You see him here. You see him there. You just don't see Ohio Gov. John Kasich inside the GOP convention hall.
The Republican governor has notably taken a pass on appearing at the convention in his home state, turning down what should be a prominent role because of his long-standing objection to Donald Trump’s candidacy.
But that doesn't mean Kasich, one of the last Republican presidential candidates to get crushed by Trump’s party takeover, is absent. He's ubiquitous: at hotels speaking to state delegations, a banquet hall with the Hispanic Chamber of Commerce, the Rock and Roll Hall of Fame gabbing with Chris Matthews on MSNBC.
Kasich is holding a shadow convention, just outside the thick security perimeter of the real one in downtown Cleveland.
While speakers inside the convention hall place mock handcuffs on Hillary Clinton and cheer at the dream of a Mexican border wall, Kasich stands behind a Lucite lectern at a staid downtown think tank, quoting Scripture and telling men in suits about America’s obligation to lead the world.
He’s doing his best not to name Trump. But he’s lodged plenty of backhanded insults, some more subtle than others. As Trump was celebrating his party’s official nomination Tuesday night, Kasich held a party down the street at the Rock and Roll Hall of Fame. When he finished speaking, a song blared: “Won’t Get Fooled Again.”
Trump’s campaign has fired back; its chairman this week called Kasich’s absence “embarrassing.”
To Republican delegates and activists, especially those supporting Trump, it’s all a bit baffling.
“He’s a good man and a bad host,” said Bobby Kalotee, a county GOP official from New York who was chatting with fellow politicos at a downtown hotel lobby. “You do not invite guests to your home and not be at your home.”
Gregory Peterson, a New York delegate, called the behavior “childish” and “petulant.”
“In politics, winning counts,” he said. “After you’ve lost, that’s a test of character. You’ve got to be a big boy now.”
Those who know Kasich say it’s not surprising; he likes defying the crowd and may still be thinking about running for president again. Kasich, who declined questions at an event and an interview request submitted to his staff, insists the snub is not personal. He has yet to endorse Trump and said that will not change unless he sees evidence of a genuine conversion from the brash candidate.
“I'm not here to disrupt. I'm not here to criticize,” he said in the MSNBC interview. “I'm just here because I'm standing on the things that I believe are best for the country.”
“The terrible thing is Americans are faced — increasingly, I hear from people — with no choice,” he added. “They are not keen on Trump and they don't like Hillary either. It's a vexing situation.”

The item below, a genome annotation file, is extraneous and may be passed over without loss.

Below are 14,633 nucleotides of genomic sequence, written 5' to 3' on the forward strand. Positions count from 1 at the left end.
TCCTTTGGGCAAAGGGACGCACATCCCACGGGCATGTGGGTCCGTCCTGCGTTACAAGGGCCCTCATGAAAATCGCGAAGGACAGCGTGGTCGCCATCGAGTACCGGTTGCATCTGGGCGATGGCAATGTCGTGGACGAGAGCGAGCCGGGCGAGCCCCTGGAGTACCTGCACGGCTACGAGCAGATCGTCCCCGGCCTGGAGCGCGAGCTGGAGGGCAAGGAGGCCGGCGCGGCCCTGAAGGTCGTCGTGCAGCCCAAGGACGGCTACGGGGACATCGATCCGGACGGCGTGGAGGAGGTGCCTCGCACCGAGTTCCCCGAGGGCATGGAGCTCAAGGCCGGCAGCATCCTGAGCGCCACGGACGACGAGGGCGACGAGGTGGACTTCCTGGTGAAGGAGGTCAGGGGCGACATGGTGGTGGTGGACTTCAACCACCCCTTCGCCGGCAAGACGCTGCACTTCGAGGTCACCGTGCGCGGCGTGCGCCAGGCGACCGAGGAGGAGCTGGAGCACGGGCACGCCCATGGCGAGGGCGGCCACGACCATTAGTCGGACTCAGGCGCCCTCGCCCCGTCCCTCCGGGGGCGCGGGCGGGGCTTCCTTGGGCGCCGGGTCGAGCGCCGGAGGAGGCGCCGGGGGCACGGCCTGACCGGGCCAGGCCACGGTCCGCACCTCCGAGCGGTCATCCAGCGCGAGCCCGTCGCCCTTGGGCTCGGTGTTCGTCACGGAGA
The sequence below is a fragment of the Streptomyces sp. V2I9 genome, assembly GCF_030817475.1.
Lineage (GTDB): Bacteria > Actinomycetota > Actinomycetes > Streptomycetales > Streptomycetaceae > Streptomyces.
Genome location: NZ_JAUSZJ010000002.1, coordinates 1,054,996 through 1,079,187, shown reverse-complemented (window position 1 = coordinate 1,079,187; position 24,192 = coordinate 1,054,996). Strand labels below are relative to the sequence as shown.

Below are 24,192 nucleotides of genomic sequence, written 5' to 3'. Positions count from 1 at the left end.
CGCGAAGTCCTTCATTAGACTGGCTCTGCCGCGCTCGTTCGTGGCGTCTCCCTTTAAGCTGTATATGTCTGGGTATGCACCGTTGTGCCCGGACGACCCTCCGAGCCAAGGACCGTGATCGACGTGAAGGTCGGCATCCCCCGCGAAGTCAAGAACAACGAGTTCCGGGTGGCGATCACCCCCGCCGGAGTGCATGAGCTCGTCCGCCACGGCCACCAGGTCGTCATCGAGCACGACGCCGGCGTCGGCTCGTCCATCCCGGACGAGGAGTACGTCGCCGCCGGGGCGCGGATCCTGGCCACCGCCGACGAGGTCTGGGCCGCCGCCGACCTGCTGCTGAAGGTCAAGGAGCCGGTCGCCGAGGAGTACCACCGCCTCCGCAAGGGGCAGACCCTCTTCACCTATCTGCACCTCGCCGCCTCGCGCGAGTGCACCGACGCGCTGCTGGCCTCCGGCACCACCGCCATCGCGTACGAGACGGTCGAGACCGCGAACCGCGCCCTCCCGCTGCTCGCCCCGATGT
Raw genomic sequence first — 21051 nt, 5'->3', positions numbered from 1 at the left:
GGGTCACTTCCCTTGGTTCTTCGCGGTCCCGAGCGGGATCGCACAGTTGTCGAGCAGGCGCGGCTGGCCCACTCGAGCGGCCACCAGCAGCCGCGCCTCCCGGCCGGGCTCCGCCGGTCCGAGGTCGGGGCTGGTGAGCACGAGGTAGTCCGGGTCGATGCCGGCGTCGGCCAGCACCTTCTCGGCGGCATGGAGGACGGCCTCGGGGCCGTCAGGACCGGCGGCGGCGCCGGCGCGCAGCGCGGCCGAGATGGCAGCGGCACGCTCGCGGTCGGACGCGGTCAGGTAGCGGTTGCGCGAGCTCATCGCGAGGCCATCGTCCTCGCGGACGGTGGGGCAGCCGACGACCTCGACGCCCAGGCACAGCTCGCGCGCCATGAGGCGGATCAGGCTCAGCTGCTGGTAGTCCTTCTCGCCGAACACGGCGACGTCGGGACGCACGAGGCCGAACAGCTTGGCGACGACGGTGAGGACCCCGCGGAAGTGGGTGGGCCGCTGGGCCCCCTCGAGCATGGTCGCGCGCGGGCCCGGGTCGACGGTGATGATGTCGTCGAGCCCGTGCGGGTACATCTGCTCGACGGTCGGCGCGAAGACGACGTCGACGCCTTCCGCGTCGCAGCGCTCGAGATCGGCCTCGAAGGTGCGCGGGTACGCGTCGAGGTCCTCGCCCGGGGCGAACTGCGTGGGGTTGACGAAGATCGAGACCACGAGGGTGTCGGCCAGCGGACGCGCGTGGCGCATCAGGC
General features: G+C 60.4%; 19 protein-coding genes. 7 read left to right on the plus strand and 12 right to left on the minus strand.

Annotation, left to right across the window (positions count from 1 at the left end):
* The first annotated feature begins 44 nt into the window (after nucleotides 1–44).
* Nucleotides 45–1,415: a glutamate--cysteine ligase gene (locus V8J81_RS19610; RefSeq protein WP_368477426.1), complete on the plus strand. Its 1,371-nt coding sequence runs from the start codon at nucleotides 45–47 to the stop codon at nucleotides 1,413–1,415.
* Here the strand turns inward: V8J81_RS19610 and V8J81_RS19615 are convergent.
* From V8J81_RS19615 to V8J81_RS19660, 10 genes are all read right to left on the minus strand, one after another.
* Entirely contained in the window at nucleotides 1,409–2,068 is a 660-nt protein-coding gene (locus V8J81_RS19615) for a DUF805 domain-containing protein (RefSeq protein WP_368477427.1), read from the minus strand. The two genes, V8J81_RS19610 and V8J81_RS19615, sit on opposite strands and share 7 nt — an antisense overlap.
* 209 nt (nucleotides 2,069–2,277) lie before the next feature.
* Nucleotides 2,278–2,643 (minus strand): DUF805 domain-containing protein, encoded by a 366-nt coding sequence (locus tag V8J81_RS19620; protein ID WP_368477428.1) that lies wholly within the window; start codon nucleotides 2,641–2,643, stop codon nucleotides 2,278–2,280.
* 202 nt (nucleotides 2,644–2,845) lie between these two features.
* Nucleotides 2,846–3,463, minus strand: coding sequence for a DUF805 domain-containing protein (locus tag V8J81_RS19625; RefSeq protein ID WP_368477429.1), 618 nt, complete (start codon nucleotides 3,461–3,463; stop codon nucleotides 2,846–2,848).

Asked to give those Americans some advice, Kasich said he had none.
During his appearance at the International Republican Institute think tank this week, Kasich spent 15 minutes praising globalism, free trade, immigration expansion, cooperation with European allies and supporting emerging democracies around the world, all issues on which he disagrees with Trump.
Then he described a world very much like the one Trump has often described, with stronger barriers between nations and less U.S. involvement in other countries’ affairs.
"What does that stew look like?" Kasich asked derisively. "I'm very worried about it.”
"We think NATO doesn't matter?" he said at another point, as if holding an imaginary debate with Trump, who has called the alliance outdated.
He made an oblique reference to the Republican convention, teasing a member of the audience who expressed support for the recent vote by Britons to leave the European Union.
"You're happy with 'Brexit'? You sure you're at IRI and not the other one?" he asked, referring to Trump’s convention.
The appearances in Cleveland this week are in line with Kasich’s presidential run. He did not have the money for a big organization or the crowds needed for big rallies. Instead he held town halls, everywhere, telling voters to embrace their higher purpose and giving out hugs to people who told him they were hurting.
In a race dominated by Trump’s dark vision of an America that was losing, Kasich stood out, both for his optimism and his embrace of government solutions to problems. The small crowds liked Kasich, but the voters chose Trump.
If Kasich wants to run for president again, he is taking a gamble. Ohio is a key swing state, and some in the party may harbor resentment if they believe Kasich is damaging Trump’s campaign. Other Republicans could rally to him for sticking to principle, particularly if Trump loses.
“John Kasich has a history of charting a unique course and he’s somewhat impervious to being pushed around by party elders and lobbyists and people like that,” said Curt Steiner, a veteran political consultant and friend who supported Kasich’s presidential run.
So far, Kasich is not paying a political price in his home state, because the party remains so divided, said Jim Nathanson, another Ohio-based GOP consultant. That could change, closer to November.
“As the party slowly galvanizes behind Trump, there will be more pressure on him,” Nathanson said.
How will Kasich respond? “I never, ever try to guess what John’s going to do,” Steiner said.